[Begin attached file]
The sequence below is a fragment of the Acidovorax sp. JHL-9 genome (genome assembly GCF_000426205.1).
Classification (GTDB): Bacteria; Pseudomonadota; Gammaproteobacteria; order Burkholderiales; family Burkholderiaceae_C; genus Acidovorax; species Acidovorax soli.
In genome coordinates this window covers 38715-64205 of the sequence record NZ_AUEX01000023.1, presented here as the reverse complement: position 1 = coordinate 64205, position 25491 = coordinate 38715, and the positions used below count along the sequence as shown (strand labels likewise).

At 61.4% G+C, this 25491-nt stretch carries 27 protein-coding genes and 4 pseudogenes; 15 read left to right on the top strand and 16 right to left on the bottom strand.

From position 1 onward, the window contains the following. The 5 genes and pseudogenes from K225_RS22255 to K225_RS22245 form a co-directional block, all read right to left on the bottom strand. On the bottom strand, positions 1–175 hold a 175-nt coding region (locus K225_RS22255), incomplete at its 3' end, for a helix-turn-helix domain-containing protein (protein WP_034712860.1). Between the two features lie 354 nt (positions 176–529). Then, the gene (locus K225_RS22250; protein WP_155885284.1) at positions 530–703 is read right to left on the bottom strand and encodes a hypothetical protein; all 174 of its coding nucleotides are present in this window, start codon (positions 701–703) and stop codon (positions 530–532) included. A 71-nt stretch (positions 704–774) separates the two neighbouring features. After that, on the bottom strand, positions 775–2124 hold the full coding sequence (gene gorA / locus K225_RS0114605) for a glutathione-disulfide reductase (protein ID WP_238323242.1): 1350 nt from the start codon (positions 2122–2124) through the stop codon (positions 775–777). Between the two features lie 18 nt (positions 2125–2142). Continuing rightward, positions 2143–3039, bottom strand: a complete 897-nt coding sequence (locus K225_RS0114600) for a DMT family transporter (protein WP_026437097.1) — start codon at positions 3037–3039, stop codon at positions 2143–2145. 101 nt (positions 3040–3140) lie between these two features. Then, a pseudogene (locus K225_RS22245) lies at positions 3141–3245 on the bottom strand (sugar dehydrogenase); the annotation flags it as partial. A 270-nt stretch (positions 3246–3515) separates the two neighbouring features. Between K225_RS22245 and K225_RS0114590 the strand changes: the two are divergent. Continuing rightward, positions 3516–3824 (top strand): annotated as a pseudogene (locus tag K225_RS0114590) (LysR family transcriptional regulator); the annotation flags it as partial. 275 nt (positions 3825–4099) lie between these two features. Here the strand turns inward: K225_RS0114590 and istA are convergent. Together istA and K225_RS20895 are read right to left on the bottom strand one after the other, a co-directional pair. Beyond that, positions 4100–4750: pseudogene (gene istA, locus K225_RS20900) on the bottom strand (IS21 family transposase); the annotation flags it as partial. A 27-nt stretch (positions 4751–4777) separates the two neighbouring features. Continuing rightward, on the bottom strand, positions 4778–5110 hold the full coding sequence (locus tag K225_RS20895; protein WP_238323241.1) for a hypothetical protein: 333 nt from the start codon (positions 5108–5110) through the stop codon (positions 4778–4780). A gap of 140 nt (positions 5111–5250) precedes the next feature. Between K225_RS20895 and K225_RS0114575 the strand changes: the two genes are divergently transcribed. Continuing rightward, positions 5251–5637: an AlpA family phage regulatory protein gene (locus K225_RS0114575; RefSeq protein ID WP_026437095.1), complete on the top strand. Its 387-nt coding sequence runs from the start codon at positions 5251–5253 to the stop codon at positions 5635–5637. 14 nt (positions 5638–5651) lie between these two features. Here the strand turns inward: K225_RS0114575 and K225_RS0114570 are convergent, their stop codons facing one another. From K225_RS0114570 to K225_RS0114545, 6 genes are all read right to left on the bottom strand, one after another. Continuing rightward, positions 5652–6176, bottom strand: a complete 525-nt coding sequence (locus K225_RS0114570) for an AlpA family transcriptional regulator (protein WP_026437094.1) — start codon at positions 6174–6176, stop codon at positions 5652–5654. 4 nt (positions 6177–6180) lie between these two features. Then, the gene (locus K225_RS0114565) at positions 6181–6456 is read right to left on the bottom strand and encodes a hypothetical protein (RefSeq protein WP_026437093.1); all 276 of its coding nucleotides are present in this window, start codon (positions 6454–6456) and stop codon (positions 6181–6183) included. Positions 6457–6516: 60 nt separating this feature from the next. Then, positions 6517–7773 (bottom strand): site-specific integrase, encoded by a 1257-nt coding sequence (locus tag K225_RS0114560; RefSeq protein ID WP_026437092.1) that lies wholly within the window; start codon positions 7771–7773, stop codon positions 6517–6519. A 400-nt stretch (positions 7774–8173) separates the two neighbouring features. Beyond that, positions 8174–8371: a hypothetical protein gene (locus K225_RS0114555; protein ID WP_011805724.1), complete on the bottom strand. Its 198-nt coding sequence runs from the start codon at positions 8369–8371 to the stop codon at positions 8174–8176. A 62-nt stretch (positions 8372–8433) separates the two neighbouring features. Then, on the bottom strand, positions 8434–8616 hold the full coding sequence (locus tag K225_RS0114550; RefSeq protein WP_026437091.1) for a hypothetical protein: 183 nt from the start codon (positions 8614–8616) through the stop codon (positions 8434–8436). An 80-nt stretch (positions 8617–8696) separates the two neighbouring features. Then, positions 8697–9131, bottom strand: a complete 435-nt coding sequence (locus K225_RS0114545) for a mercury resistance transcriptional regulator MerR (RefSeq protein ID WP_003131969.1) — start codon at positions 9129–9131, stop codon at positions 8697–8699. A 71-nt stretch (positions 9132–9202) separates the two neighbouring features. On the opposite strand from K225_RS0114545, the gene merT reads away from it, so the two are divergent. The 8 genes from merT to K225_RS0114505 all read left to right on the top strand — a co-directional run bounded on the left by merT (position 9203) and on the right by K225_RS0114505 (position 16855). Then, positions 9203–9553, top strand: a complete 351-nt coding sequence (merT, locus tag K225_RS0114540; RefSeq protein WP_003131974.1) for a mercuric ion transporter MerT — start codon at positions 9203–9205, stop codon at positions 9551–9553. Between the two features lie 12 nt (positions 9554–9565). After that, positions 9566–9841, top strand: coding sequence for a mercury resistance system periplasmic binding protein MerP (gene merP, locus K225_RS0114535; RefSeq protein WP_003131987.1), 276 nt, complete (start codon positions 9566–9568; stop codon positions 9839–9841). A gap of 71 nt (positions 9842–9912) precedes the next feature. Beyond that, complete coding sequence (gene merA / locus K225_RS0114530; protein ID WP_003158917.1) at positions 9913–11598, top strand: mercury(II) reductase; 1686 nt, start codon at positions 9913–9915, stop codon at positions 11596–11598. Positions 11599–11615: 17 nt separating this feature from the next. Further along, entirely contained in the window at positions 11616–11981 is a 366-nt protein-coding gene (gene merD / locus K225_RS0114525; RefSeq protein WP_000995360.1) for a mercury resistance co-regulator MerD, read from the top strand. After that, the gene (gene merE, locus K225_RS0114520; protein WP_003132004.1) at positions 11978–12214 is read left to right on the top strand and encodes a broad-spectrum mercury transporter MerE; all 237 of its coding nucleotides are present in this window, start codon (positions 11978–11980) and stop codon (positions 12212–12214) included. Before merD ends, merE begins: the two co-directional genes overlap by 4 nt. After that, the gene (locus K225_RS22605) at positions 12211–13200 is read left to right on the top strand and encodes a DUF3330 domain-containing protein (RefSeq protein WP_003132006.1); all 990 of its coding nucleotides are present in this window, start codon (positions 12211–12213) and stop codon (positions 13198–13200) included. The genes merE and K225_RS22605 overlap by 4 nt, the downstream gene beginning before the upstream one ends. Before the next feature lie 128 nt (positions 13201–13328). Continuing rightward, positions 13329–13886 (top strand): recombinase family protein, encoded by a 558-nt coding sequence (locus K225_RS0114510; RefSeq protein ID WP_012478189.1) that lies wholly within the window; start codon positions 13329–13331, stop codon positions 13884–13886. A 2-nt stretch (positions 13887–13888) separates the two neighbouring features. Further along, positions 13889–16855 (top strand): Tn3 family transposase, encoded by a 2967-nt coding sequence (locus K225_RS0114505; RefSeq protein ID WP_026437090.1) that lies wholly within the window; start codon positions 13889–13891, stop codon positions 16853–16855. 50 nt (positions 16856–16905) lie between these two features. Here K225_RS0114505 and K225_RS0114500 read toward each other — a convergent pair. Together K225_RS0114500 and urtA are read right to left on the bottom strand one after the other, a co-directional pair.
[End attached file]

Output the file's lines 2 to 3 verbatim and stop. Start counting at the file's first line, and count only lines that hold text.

Classification (GTDB): Bacteria; Pseudomonadota; Gammaproteobacteria; order Burkholderiales; family Burkholderiaceae_C; genus Acidovorax; species Acidovorax soli.
In genome coordinates this window covers 38715-64205 of the sequence record NZ_AUEX01000023.1, presented here as the reverse complement: position 1 = coordinate 64205, position 25491 = coordinate 38715, and the positions used below count along the sequence as shown (strand labels likewise).